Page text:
The top map depicts excess: use of so-called “watch” and “reserve” antibiotics in standard units (SU) per 100,000 children under the age of 6. The World Health Organization’s watch group includes antibiotics that are recommended as first- or second-choice treatments for only a small number of infections, owing to greater potential to select for antibiotic resistance. The reserve group includes antibiotics that should be considered last-resort options and used only in the most severe circumstances, when all other alternatives have failed. The bottom map depicts access: simulated estimates of annual deaths from community-acquired bacterial pneumonia, expressed per 100,000 children under the age of 5, which could be averted with universal access to antibiotics.

(TOP) Based on data from Y. Hsia et al., Lancet Infect. Dis. 19, 67 (2019), and population estimates from; (BOTTOM) Based on data and estimates from R. Laxminarayan et al., Lancet 387, 168 (2016), and population estimates from


As antibiotic consumption grows, bacteria are becoming increasingly resistant to treatment. Antibiotic resistance undermines much of modern health care, which relies on access to effective antibiotics to prevent and treat infections associated with routine medical procedures. The resulting challenges have much in common with those posed by climate change, which economists have responded to with research that has informed and shaped public policy. Drawing on economic concepts such as externalities and the principal–agent relationship, we suggest how economics can help to solve the challenges arising from increasing resistance to antibiotics. We discuss solutions to the key economic issues, from incentivizing the development of effective new antibiotics to improving antibiotic stewardship through financial mechanisms and regulation.

Before the discovery of penicillin by Alexander Fleming in 1928 and its subsequent development as a medicine by Howard Florey and Ernst Chain, death from infection could follow from something as minor as a scratch. Today, in high-income countries people take for granted the relative safety of procedures such as caesarean sections, joint replacements, and chemotherapy—all of which would be much more dangerous, perhaps prohibitively so, without effective antibiotics (13).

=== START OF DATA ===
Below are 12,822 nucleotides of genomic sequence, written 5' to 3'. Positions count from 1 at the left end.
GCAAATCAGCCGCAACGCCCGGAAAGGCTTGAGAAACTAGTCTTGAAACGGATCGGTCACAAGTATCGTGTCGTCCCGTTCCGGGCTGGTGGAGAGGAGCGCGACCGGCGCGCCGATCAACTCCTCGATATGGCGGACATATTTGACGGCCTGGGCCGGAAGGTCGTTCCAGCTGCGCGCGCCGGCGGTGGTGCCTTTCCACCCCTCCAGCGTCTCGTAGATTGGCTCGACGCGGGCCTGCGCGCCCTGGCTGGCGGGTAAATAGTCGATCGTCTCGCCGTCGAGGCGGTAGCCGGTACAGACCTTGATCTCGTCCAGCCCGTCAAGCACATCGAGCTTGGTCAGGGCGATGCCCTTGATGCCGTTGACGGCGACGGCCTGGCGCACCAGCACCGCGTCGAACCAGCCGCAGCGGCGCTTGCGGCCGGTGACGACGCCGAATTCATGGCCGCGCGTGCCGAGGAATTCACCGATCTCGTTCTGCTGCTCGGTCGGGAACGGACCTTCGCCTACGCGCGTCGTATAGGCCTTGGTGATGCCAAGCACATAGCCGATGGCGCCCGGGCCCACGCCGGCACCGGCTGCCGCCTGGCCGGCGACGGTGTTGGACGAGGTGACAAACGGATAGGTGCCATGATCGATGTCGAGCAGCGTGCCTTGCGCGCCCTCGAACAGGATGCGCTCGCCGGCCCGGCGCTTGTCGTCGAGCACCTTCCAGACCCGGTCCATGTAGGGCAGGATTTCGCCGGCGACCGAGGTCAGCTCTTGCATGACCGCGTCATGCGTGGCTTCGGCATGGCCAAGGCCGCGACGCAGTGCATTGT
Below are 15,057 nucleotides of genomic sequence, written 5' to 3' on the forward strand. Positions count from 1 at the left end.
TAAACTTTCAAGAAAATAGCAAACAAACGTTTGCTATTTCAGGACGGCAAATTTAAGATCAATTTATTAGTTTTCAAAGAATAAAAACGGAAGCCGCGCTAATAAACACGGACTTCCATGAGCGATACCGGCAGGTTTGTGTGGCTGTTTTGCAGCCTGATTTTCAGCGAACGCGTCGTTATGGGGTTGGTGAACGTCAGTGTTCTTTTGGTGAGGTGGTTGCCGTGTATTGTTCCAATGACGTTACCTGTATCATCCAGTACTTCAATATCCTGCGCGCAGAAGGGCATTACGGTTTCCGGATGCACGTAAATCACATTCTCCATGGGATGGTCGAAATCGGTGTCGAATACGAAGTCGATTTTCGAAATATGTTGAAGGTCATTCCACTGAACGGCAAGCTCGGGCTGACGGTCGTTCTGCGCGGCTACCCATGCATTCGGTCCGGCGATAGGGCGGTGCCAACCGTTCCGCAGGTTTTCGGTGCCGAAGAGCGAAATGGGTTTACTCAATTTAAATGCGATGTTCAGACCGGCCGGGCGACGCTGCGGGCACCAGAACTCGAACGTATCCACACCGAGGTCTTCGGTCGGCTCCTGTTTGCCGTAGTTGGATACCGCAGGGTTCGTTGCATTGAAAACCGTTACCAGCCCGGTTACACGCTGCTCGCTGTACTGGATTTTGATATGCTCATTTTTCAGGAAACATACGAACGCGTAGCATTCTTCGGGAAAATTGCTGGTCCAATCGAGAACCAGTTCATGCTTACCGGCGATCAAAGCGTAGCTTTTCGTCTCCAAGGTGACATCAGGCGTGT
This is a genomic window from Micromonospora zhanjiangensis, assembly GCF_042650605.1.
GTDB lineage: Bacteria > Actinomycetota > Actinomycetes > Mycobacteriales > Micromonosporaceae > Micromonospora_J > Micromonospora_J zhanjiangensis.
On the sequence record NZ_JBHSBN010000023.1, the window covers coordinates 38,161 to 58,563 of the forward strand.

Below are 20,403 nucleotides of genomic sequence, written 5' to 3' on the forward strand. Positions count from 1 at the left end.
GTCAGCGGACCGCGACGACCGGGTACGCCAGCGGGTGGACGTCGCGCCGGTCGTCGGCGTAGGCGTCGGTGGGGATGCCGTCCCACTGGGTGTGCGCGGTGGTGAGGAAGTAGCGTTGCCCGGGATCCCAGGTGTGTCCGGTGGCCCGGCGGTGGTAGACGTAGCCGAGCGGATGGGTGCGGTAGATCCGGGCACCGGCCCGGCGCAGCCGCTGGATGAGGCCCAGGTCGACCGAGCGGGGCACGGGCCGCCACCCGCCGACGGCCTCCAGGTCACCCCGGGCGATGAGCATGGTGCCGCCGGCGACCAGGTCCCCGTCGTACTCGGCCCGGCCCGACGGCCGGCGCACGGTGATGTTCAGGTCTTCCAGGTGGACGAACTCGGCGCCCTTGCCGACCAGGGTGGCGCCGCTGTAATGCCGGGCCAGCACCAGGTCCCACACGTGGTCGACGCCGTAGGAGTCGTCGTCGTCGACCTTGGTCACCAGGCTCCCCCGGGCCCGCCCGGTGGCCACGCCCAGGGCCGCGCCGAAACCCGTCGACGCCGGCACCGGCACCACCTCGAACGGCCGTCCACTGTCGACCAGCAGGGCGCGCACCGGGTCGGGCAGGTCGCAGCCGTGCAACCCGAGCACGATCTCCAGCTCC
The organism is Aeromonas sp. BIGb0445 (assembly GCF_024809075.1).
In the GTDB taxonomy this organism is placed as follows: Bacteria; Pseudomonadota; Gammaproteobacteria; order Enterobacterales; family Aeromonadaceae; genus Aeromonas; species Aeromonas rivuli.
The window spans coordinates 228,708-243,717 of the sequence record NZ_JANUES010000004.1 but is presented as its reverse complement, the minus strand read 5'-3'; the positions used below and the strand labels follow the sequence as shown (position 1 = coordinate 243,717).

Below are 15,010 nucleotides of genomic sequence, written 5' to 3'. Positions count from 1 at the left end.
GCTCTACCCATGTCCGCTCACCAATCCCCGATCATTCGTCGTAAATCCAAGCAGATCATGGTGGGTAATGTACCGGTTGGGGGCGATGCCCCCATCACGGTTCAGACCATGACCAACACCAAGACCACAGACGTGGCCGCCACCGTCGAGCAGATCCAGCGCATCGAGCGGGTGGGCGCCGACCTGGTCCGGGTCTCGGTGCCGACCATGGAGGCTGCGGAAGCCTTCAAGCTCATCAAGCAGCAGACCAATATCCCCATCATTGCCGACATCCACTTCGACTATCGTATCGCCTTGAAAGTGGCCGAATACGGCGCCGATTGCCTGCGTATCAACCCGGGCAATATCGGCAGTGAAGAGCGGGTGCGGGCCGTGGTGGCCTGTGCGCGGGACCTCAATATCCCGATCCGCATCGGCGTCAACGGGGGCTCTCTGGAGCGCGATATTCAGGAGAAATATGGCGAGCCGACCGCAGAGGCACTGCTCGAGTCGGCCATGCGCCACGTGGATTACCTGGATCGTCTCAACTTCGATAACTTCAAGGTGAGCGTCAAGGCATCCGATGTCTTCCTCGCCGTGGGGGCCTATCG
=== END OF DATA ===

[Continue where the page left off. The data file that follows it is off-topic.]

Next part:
These gains in health care are now under threat from antimicrobial resistance (AMR). Here, we exclusively consider resistance against antibiotics used to treat bacterial infections. Resistance is largely driven by the ubiquitous use of antibiotics, often with little or no therapeutic benefit. For instance, antibiotics are commonly used for viral respiratory ailments (4) and are used nontherapeutically in agriculture to promote livestock growth (5). Additionally, widespread use of broad-spectrum antibiotics, which are effective against a variety of bacteria, has greater potential for selecting for extensive antibiotic resistance than drugs that target specific bacteria. However, it is important to acknowledge that even so-called “appropriate” use contributes to the development of AMR.

The potential costs to human life and to the economy are sobering. Recent U.K. government–commissioned reports (6, 7) estimate that if no action is taken, by 2050, AMR will cause up to 10 million annual deaths globally, reduce gross domestic product (GDP) by 2 to 3.5%, and cost US$100 trillion. The World Bank (8) has estimated that the impact on global GDP may be even greater, with an annual cost of up to US$3.4 trillion by 2030. Current estimates such as these are necessarily based on limited data and contestable assumptions, and some have questioned their utility (9). Notwithstanding their limitations, these projections exceed the current burden due to cancer, both in terms of mortality and cost (10). They also place the costs of AMR on par with the best current estimates of GDP loss associated with a 2°C rise above preindustrial levels in global average surface temperature (just under 3%) (11). In September 2016, AMR became only the fourth health issue—after HIV, noncommunicable diseases, and Ebola—to be discussed by the United Nations General Assembly. Pressure is mounting for an international commitment to tackle AMR (12), one that is analogous to the United Nations 2015 Paris Agreement to limit global temperature rise to 1.5°C.